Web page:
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Wild Rover Public House and Bistro coming

March 30, 2009
By CHRISTOPHER DIEM Journal Staff Writer

MARQUETTE - Slinte! A new Irish pub is coming to Marquette.

The Wild Rover Public House and Bistro will feature authentic Irish cuisine and European beer.

Renovation of the pub, located in downtown Marquette on Washington Street, began in November and should be done by mid-April, according to owner Brian White.

"The Wild Rover Public House and Bistro is 25 years of working in the industry, mostly Irish pubs around the country. It's been in the back of my mind ever since I started in the business," White said, adding that he has worked in Irish pubs in Boston, Chicago, Seattle and Colorado.

White says he has lived in Marquette on and off for the past 10 years and when the building, which formerly housed Jeffrey's Cafe, came up for sale he jumped at the chance.

"I think the Marquette market is fantastic for this. There's nothing like it in Marquette or the U.P.," he said. "I think we'll just add to the flavor of downtown Marquette and be able to bring more people down here."

White grew up eating traditional Irish meals and still has relatives in Cork, Ireland. He said the restaurant will serve shepherd's pie, boxty, bangers and champ, corn beef and cabbage and other traditional Irish fare.

The pub will have a wraparound bar with 12 taps on each side featuring European beer such as Guinness, Harp, Bass, Newcastle and Boddingtons. Over 40 different bottled beers will also be available. The restaurant will seat 75 to 85 people.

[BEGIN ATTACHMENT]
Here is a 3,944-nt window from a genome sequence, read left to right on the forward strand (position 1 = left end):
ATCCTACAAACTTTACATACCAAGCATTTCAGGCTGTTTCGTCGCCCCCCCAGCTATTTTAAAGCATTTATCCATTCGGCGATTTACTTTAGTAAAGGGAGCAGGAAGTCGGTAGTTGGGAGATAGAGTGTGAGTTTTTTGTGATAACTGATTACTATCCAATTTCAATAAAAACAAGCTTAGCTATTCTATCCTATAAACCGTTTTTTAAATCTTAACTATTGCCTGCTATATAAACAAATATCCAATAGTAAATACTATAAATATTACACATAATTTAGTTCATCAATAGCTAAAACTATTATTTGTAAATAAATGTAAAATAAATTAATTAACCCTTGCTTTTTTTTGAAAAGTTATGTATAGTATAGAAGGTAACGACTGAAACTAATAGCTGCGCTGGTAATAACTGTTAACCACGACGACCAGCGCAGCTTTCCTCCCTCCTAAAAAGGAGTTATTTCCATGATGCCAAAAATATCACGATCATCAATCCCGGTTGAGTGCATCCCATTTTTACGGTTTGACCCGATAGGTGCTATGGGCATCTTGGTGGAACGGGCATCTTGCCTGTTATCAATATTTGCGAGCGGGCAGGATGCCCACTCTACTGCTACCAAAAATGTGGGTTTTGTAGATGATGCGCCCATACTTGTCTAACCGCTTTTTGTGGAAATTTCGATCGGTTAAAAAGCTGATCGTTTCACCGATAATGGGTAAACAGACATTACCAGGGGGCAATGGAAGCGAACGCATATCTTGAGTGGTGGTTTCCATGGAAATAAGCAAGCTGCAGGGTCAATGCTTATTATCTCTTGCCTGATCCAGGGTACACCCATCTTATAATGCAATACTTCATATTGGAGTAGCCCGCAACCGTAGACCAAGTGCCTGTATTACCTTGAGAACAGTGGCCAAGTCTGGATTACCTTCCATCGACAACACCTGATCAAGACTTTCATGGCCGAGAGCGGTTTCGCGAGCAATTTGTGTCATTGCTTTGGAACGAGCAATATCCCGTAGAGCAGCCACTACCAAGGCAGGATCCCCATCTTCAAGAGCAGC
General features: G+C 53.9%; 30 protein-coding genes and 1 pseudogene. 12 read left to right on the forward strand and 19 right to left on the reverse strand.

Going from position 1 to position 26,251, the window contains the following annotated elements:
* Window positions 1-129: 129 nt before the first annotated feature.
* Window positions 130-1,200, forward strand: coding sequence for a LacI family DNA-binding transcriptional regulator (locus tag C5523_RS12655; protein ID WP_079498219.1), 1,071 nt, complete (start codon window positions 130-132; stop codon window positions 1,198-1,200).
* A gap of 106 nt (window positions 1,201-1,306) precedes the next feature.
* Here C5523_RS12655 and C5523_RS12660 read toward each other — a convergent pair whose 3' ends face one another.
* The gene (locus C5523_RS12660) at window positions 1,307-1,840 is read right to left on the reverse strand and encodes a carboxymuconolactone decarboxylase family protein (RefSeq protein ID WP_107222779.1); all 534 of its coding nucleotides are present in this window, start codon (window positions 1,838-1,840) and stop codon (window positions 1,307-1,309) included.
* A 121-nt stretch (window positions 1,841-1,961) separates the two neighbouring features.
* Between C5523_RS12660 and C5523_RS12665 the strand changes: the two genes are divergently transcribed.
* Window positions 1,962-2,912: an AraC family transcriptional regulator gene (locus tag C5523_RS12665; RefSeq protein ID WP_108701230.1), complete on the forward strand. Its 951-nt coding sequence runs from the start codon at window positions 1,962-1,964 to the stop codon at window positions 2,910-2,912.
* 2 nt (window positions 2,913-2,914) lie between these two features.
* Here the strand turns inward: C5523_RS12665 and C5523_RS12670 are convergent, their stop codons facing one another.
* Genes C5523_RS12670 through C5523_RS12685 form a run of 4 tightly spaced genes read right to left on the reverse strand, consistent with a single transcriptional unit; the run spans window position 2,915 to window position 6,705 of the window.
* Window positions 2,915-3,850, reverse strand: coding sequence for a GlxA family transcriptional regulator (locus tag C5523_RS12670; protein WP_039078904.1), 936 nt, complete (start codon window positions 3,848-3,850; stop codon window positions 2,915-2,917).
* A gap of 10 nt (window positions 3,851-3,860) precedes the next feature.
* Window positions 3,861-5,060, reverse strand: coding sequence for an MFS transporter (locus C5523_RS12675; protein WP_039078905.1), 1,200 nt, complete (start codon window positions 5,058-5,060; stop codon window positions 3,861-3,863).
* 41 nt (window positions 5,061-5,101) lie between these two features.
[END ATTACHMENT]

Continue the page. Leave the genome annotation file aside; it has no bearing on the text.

"There's a feel to walking into an Irish pub. It's very comfortable. It's very laid back. The fact that at least once a year everybody claims to be Irish doesn't hurt," White said, referring to St. Patrick's Day. "It's a place for people to go and talk. The history of the public house is it was a place to gather in meetings to overthrow governments and that type of thing. It's just a very comfortable atmosphere."

Live bands, playing Irish music, will complete the atmosphere. White said he'll recruit local bands to play during the evenings, but he will also seek out bands from Chicago, Milwaukee, lower Michigan and Minnesota to play on Fridays and Saturdays.

The restaurant, with 30 full-time and part-time staff members, will be open from 11 a.m. to 2 a.m. Monday through Saturday and 12 a.m. to 2 a.m. on Sunday.

The building's renovation won't stop on the ground floor, White said. In the fall he and his partners, Mike Anderson, Peter Lassing and Jim Ross, will start turning the second floor into an Irish sports pub.

"It will have more of a warehouse look to it," he said. "It will have pool tables, dart boards, a shuffle board, another larger bar, a cigar bar, fireplace and a bigger stage for bands."

The Wild Rover's executive chef and sous chef have been training for three months to learn the different Irish dishes, White said.

"I will be bartending," White said. "Most of my experience comes from either bartending or managing. To be able to get back behind the bar again, especially in your own place, is fantastic."

White said interest in the pub is already strong and people called him earlier this month asking to make reservations for St. Patrick's Day.

"Unfortunately we won't be open for St. Pat's but it's probably a good thing. There's no way I want to throw a brand new crew into a brand new Irish pub on St. Patrick's Day," he said. "First impressions are very important so when we open the doors we want it to be perfect."

 
 
 

 

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